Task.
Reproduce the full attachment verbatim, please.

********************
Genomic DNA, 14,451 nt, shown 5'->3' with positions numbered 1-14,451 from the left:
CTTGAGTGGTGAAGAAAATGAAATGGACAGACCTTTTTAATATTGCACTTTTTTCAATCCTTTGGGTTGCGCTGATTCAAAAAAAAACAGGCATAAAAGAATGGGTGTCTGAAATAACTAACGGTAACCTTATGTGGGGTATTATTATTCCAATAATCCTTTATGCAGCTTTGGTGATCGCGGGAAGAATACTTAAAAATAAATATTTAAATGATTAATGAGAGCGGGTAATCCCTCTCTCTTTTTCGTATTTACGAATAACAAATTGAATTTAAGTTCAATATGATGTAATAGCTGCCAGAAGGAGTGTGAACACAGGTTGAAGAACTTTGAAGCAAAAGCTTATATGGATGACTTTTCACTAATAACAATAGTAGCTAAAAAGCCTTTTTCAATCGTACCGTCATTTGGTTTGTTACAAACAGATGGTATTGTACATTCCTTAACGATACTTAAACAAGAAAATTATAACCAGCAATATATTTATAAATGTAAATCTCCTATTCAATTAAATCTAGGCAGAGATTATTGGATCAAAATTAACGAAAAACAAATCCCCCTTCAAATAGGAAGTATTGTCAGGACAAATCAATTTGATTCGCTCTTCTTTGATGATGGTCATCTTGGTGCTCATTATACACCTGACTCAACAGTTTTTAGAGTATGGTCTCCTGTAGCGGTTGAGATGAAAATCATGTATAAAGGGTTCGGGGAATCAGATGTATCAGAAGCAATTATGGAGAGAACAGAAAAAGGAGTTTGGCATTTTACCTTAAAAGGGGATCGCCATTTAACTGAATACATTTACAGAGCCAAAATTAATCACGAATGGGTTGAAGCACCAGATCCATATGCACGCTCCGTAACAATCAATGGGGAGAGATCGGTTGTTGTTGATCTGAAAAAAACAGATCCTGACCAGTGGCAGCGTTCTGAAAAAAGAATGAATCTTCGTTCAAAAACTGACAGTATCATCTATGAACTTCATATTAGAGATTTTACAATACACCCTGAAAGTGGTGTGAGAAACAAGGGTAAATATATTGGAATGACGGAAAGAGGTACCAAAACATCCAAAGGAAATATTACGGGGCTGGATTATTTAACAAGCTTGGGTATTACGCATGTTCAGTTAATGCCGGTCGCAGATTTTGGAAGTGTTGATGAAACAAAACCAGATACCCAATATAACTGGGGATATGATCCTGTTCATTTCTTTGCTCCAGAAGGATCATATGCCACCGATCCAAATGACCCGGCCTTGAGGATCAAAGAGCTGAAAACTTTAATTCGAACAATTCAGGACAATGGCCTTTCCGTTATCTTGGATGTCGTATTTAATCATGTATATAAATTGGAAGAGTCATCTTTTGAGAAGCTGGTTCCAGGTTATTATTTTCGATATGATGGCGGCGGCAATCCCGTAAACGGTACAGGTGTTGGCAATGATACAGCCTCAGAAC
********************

Genomic DNA, 14,451 nt, shown 5'->3' with positions numbered 1-14,451 from the left:
CTTGAGTGGTGAAGAAAATGAAATGGACAGACCTTTTTAATATTGCACTTTTTTCAATCCTTTGGGTTGCGCTGATTCAAAAAAAAACAGGCATAAAAGAATGGGTGTCTGAAATAACTAACGGTAACCTTATGTGGGGTATTATTATTCCAATAATCCTTTATGCAGCTTTGGTGATCGCGGGAAGAATACTTAAAAATAAATATTTAAATGATTAATGAGAGCGGGTAATCCCTCTCTCTTTTTCGTATTTACGAATAACAAATTGAATTTAAGTTCAATATGATGTAATAGCTGCCAGAAGGAGTGTGAACACAGGTTGAAGAACTTTGAAGCAAAAGCTTATATGGATGACTTTTCACTAATAACAATAGTAGCTAAAAAGCCTTTTTCAATCGTACCGTCATTTGGTTTGTTACAAACAGATGGTATTGTACATTCCTTAACGATACTTAAACAAGAAAATTATAACCAGCAATATATTTATAAATGTAAATCTCCTATTCAATTAAATCTAGGCAGAGATTATTGGATCAAAATTAACGAAAAACAAATCCCCCTTCAAATAGGAAGTATTGTCAGGACAAATCAATTTGATTCGCTCTTCTTTGATGATGGTCATCTTGGTGCTCATTATACACCTGACTCAACAGTTTTTAGAGTATGGTCTCCTGTAGCGGTTGAGATGAAAATCATGTATAAAGGGTTCGGGGAATCAGATGTATCAGAAGCAATTATGGAGAGAACAGAAAAAGGAGTTTGGCATTTTACCTTAAAAGGGGATCGCCATTTAACTGAATACATTTACAGAGCCAAAATTAATCACGAATGGGTTGAAGCACCAGATCCATATGCACGCTCCGTAACAATCAATGGGGAGAGATCGGTTGTTGTTGATCTGAAAAAAACAGATCCTGACCAGTGGCAGCGTTCTGAAAAAAGAATGAATCTTCGTTCAAAAACTGACAGTATCATCTATGAACTTCATATTAGAGATTTTACAATACACCCTGAAAGTGGTGTGAGAAACAAGGGTAAATATATTGGAATGACGGAAAGAGGTACCAAAACATCCAAAGGAAATATTACGGGGCTGGATTATTTAACAAGCTTGGGTATTACGCATGTTCAGTTAATGCCGGTCGCAGATTTTGGAAGTGTTGATGAAACAAAACCAGATACCCAATATAACTGGGGATATGATCCTGTTCATTTCTTTGCTCCAGAAGGATCATATGCCACCGATCCAAATGACCCGGCCTTGAGGATCAAAGAGCTGAAAACTTTAATTCGAACAATTCAGGACAATGGCCTTTCCGTTATCTTGGATGTCGTATTTAATCATGTATATAAATTGGAAGAGTCATCTTTTGAGAAGCTGGTTCCAGGTTATTATTTTCGATATGATGGCGGCGGCAATCCCGTAAACGGTACAGGTGTTGGCAATGATACAGCCTCAGAAC